On the resulting graph peak appeared! The function match_template i> to define exactly what sub-sample is part of the original audio track. However, comparison of the algorithm took 20 seconds too long. To speed it up, we need to "lose" some data.
Let us ask the Nyquist h4> A man named Harry Nyquist showed us that the highest rate that we can reliably identify, equal to half the sampling frequency.
The sampling rate of 44.1 kHz means that we can determine the audio frequencies up to 22 kHz. This is sufficient, as the human ear perceives frequencies within only 20 kHz .
However, in the spectrogram above it shows that practically all the data of interest are in the upper half, and the largest number of - in the top eight. It seems that the scope of useful information contained in the soundtrack Adventure Time, even close to the upper limit of human perception. This means that we can produce a resampling step 8, and not lose too much important information.
Much better. Down Sampling speed up function 15 times, while still giving a clear signal to background ambient noise, which is 71%. However, I want to further accelerate the process, re-cutting the amount of data. If we spend more time on the sub-sampling time, then we begin to lose an important high frequency information. But it is possible to carry out quantization.
We once again have accelerated to 4 times, still maintaining a good signal / noise ratio! I am quite pleased with the speed of the algorithm. Now I can make a comparison sample with a two-hour five-second audio track in less than a second. But there was one last test. So far, we have used a subsample carved out records from the database. I need to understand whether the algorithm samples, recorded using a microphone.
The result of the experiment is presented after the code below. First, I have prepared an audio track of each episode, and keep them in the directory store i>. I then used the pyaudio on his laptop to record the sound of Adventure Time episode from the TV.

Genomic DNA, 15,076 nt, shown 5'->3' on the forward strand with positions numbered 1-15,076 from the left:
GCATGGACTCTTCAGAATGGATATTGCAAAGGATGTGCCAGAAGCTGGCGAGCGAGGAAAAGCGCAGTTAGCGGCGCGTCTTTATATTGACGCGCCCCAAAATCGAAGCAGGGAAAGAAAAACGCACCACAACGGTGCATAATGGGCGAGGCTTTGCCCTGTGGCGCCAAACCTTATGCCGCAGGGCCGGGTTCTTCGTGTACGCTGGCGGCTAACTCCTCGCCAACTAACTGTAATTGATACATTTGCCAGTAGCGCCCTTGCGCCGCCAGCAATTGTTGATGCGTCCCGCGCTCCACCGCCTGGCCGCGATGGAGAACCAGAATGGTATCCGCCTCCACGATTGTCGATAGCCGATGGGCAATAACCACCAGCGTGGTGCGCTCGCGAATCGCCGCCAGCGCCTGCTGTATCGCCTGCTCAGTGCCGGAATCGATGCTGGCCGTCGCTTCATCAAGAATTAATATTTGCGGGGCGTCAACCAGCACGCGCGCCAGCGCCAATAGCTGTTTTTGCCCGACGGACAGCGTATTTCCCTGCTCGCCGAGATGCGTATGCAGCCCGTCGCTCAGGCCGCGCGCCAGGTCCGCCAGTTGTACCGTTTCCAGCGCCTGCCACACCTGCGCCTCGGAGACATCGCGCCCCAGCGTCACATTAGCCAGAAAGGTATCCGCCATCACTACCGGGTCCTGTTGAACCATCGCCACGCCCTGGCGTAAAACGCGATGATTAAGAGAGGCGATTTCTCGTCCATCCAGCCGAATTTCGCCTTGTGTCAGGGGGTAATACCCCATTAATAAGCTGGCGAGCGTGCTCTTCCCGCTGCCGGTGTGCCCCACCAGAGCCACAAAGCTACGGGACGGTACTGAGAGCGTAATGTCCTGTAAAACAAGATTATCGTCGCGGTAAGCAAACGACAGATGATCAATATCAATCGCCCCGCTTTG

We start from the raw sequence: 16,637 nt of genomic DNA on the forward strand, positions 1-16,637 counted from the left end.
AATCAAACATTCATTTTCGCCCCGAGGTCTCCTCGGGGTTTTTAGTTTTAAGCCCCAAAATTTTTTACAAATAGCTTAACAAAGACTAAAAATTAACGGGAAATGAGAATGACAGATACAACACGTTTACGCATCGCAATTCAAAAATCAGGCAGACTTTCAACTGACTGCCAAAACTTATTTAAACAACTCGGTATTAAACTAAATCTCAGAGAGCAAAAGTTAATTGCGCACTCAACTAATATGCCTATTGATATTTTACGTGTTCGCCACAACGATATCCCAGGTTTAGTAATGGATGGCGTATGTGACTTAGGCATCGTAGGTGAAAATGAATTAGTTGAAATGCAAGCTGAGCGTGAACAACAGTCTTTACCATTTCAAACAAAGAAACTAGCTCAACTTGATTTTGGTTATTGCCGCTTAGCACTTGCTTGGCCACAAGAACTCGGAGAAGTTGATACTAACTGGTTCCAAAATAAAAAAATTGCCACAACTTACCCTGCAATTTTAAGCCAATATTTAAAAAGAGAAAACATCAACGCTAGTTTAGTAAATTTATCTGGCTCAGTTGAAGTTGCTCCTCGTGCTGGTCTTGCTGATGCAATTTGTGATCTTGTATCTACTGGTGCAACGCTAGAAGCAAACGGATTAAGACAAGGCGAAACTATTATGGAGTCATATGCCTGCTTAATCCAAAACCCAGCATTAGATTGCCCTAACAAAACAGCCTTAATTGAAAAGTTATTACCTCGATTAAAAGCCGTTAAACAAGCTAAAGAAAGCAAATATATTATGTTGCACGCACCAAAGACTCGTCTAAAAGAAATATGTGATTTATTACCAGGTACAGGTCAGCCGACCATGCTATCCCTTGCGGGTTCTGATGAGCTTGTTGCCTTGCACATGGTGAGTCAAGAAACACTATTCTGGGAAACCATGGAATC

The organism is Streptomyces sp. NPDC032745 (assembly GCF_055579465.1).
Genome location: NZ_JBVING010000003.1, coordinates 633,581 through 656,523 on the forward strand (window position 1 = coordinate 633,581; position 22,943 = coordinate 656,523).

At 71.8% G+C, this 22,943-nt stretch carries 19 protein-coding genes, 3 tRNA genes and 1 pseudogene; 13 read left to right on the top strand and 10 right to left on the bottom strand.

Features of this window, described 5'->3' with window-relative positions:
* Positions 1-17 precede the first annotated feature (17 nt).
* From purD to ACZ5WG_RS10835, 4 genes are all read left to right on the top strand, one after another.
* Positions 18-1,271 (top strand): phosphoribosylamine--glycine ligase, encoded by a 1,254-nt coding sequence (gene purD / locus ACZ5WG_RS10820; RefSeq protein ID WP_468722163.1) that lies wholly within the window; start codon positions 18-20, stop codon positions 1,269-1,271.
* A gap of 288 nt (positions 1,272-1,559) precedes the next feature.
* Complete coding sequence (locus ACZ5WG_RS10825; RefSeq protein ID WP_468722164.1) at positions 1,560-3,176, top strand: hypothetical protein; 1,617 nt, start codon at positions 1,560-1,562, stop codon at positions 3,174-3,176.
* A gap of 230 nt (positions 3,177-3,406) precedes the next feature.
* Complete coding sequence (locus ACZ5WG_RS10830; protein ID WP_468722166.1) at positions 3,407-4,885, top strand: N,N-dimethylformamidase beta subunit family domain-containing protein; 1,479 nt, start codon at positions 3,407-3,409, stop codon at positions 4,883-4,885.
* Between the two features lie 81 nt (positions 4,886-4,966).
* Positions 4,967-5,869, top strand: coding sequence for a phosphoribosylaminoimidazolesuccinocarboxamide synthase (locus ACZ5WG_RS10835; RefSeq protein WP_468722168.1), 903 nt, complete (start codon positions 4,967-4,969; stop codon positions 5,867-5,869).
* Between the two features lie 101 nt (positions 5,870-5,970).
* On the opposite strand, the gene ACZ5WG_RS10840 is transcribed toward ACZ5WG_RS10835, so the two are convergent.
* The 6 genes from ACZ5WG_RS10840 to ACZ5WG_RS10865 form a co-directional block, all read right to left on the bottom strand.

It works! As you can see, on the resulting graph shows a peak, which means that the program is correctly recognized the first episode of the season. I wrote the code was able to identify the first 11 episodes of the series Adventure Time with sufficient accuracy and in less than 3 seconds.
Conclusion h4> I was able to use image processing algorithms beyond their normal application. I got to create a good application, recognizing record. Perhaps it is realized not the best (I'm sure Shazaam uses a more efficient algorithm), but its creation has left me a couple of pleasant experiences. I have tried other methods using a comparison with a mask, for example, modulation Corner and SURF (see github ), but the classical approach was the most obvious and easy to perform. Further work may be directed to the study of other methods.
I did not write clean code, effectively using the computer's memory, and I think that it is possible to squeeze out a lot more performance. In addition to issues relating to the work with memory, these algorithms are still many problems to be solved - I did not spend a lot of time optimizing. Further work may reveal all the beauty of sub-sampling time and frequency. I would also like to experiment with the length of the sample and its undersampling.
I would like to test the reliability of the algorithm to work with different sources of audio. Held me down sampling was not tied to a specific type of audio used me, but could spoil everything if you connect another audio source.
All the code is available at github .